Sale of power plant would hurt WV’s competitiveness RSS Feed

Pamela S. Ellis: Sale of power plant would hurt WV’s competitiveness

The Pleasants Campaign commissioned by the West Virginia Sierra Club raised public awareness of West Virginia ratepayer exposure to increased monthly charges for electricity due to the proposed purchase of the Pleasants Power Station, a coal-fired power plant by FirstEnergy subsidiaries, Mon Power and Potomac Edison.

Additionally, the environmental and health impacts of the Pleasants Power Plant located on Willow Island, were made available to the public through community speaking engagements, and subsequent Public Service Commission and newspaper letter writing, petition signatures, and social media campaigns.

West Virginia customers of First- Energy voiced their opposition to the proposed transfer transaction at standing-room-only public hearings in Parkersburg, Martinsburg and Morgantown held by the Public Service Commission.

Over a time period from Jan. 15, 2017, through Sept. 30, 2017, the goal was to reach the 542,842 customers of Mon Power and Potomac Edison with a message of mobilization. More than 2,000 protest comments, and only 50 support comments were registered with the PSC over this period.

FirstEnergy Corp.’s failure to diversify its customer energy delivery portfolio with demand response technology and energy efficiency programs — as currently done in Pennsylvania, Maryland and Ohio — became a demonstrable, untenable track to unload an uncompetitive energy resource, the Pleasants Power Plant, to its West Virginia-regulated industry customer base, where profit losses could be easily shifted to consumers instead of shareholder investors.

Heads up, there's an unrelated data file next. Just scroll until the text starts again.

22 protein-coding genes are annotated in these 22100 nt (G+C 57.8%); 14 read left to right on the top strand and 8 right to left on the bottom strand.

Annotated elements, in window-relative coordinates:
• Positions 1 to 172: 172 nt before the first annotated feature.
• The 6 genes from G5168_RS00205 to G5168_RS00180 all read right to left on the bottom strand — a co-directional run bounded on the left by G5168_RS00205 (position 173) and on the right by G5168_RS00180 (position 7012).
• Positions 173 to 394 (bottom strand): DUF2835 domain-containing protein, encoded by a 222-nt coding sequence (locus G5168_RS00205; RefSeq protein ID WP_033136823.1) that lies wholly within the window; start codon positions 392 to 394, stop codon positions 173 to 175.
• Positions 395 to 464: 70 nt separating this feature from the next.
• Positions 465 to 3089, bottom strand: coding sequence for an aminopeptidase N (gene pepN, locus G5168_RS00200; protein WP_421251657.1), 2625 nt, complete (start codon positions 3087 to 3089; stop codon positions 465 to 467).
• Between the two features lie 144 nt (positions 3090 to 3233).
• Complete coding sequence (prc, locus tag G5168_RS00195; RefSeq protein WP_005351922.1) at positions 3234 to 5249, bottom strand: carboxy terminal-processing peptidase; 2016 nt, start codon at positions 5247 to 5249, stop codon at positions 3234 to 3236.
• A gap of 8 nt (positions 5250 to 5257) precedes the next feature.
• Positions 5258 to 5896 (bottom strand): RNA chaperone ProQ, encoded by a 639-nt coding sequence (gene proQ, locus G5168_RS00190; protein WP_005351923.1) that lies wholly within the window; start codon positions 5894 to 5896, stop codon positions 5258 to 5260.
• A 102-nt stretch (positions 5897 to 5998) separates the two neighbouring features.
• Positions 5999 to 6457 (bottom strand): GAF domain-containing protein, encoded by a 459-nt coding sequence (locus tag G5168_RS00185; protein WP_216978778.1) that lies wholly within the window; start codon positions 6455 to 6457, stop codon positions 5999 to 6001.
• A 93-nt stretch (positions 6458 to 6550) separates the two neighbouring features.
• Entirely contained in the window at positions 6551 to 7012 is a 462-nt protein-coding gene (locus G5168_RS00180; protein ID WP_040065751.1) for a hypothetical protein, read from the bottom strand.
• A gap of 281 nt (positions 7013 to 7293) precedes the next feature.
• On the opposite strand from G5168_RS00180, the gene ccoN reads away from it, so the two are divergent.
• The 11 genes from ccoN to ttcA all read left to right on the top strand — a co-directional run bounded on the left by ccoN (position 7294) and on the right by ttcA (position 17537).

To ensure that the Public Service Commission of West Virginia regarded its duty to protect customers from energy rate hikes, the Pleasants Campaign reminded the Commissioners of the stated public mission and vision statement of the Public Service Commission mandate to provide:

An increase in business investment, job creation/retention and the state’s overall competitiveness.
An improvement in the standard of living and quality of life for the people of West Virginia.
That consumers receive the best value in utility service from financially viable and technically competent companies.
That utilities receive an opportunity to earn a fair return on their investment in regulated services.
Based on a review of the above criteria, the proposed FirstEnergy purchase of the Pleasants Power Station does not meet these standards.

It is estimated that a FirstEnergy investment of $195 million would provide approximately 4,000 jobs in energy efficiency and renewable energy career employment. Analyst Cathy Kunkel reported, “The average wage for these energy efficiency jobs is nearly $5,000 above the national median income.” The number of median income jobs for West Virginia citizens with an investment purchase of a 37-year-old coal-fired Pleasants Power Plant is not adequately comparable.

This purchase would decrease, rather than increase, West Virginia’s competitiveness with states with Energy Efficiency and Renewable Energy Portfolio Resource Standards, such as Pennsylvania, Maryland, and Ohio, which require investments in energy saving programs from FirstEnergy. Customers in these states benefit from customer demand response technologies, energy saving rebates, discounts and appliance turn-in programs, as opposed to West Virginia customers.

The Public Service Commission would benefit West Virginia citizens by requiring similar standards from electric utility companies.

Additionally, there is no improvement in the standard of living and quality of life for the people of West Virginia with the proposed purchase of the Pleasants Power Station due to the economic loss from the lack of investment in energy efficiency and renewable energy sources. Furthermore, the Pleasants Power Station is responsible for negative health outcomes for West Virginia citizens and adverse impacts on state environmental resources.

The Pleasants Power Plant is cited for 40 deaths, 65 heart attacks, 630 asthma attacks, 30 hospital admissions and 32 asthma ER Visits in 2014 as evidenced by the Clean Air Task Force Study.

Read full article at the Charlestown Gazette Mail